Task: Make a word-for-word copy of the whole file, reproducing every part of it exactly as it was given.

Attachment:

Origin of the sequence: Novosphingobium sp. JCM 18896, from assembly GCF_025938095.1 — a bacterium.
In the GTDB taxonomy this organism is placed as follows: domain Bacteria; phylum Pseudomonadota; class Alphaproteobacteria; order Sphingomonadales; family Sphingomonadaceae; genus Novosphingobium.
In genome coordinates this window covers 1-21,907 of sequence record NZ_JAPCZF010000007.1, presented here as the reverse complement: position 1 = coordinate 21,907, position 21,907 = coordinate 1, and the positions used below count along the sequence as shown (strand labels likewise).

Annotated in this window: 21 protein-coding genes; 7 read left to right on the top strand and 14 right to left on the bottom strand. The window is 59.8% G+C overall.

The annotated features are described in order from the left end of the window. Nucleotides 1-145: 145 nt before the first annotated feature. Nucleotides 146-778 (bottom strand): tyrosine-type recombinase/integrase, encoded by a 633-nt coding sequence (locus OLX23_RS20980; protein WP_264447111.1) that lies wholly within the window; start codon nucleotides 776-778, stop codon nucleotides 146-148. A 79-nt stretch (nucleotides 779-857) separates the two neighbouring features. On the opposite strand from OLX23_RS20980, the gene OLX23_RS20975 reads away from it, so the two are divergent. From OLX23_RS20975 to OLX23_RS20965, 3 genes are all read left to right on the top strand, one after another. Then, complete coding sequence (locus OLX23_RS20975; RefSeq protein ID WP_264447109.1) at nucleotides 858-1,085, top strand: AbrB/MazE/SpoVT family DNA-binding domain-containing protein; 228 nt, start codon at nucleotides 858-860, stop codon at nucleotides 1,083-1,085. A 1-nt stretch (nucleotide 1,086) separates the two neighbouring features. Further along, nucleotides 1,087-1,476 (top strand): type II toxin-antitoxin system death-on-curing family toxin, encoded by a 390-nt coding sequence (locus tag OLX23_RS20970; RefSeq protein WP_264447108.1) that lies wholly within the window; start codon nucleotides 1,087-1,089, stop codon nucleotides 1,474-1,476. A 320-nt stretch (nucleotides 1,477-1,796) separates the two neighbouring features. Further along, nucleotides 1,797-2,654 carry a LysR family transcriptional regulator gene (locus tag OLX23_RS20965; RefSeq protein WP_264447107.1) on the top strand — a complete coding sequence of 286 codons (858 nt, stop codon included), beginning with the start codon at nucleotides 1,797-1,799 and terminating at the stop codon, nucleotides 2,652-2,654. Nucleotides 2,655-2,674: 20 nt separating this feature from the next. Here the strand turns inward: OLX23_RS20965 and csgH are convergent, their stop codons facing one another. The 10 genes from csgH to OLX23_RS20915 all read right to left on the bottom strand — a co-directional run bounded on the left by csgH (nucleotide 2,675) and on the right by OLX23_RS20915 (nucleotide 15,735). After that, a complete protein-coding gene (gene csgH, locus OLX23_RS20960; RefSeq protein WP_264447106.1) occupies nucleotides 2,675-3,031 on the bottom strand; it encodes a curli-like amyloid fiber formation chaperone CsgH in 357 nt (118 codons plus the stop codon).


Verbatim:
Origin of the sequence: Novosphingobium sp. JCM 18896, from assembly GCF_025938095.1 — a bacterium.
In the GTDB taxonomy this organism is placed as follows: domain Bacteria; phylum Pseudomonadota; class Alphaproteobacteria; order Sphingomonadales; family Sphingomonadaceae; genus Novosphingobium.
In genome coordinates this window covers 1-21,907 of sequence record NZ_JAPCZF010000007.1, presented here as the reverse complement: position 1 = coordinate 21,907, position 21,907 = coordinate 1, and the positions used below count along the sequence as shown (strand labels likewise).

Annotated in this window: 21 protein-coding genes; 7 read left to right on the top strand and 14 right to left on the bottom strand. The window is 59.8% G+C overall.

The annotated features are described in order from the left end of the window. Nucleotides 1-145: 145 nt before the first annotated feature. Nucleotides 146-778 (bottom strand): tyrosine-type recombinase/integrase, encoded by a 633-nt coding sequence (locus OLX23_RS20980; protein WP_264447111.1) that lies wholly within the window; start codon nucleotides 776-778, stop codon nucleotides 146-148. A 79-nt stretch (nucleotides 779-857) separates the two neighbouring features. On the opposite strand from OLX23_RS20980, the gene OLX23_RS20975 reads away from it, so the two are divergent. From OLX23_RS20975 to OLX23_RS20965, 3 genes are all read left to right on the top strand, one after another. Then, complete coding sequence (locus OLX23_RS20975; RefSeq protein ID WP_264447109.1) at nucleotides 858-1,085, top strand: AbrB/MazE/SpoVT family DNA-binding domain-containing protein; 228 nt, start codon at nucleotides 858-860, stop codon at nucleotides 1,083-1,085. A 1-nt stretch (nucleotide 1,086) separates the two neighbouring features. Further along, nucleotides 1,087-1,476 (top strand): type II toxin-antitoxin system death-on-curing family toxin, encoded by a 390-nt coding sequence (locus tag OLX23_RS20970; RefSeq protein WP_264447108.1) that lies wholly within the window; start codon nucleotides 1,087-1,089, stop codon nucleotides 1,474-1,476. A 320-nt stretch (nucleotides 1,477-1,796) separates the two neighbouring features. Further along, nucleotides 1,797-2,654 carry a LysR family transcriptional regulator gene (locus tag OLX23_RS20965; RefSeq protein WP_264447107.1) on the top strand — a complete coding sequence of 286 codons (858 nt, stop codon included), beginning with the start codon at nucleotides 1,797-1,799 and terminating at the stop codon, nucleotides 2,652-2,654. Nucleotides 2,655-2,674: 20 nt separating this feature from the next. Here the strand turns inward: OLX23_RS20965 and csgH are convergent, their stop codons facing one another. The 10 genes from csgH to OLX23_RS20915 all read right to left on the bottom strand — a co-directional run bounded on the left by csgH (nucleotide 2,675) and on the right by OLX23_RS20915 (nucleotide 15,735). After that, a complete protein-coding gene (gene csgH, locus OLX23_RS20960; RefSeq protein WP_264447106.1) occupies nucleotides 2,675-3,031 on the bottom strand; it encodes a curli-like amyloid fiber formation chaperone CsgH in 357 nt (118 codons plus the stop codon).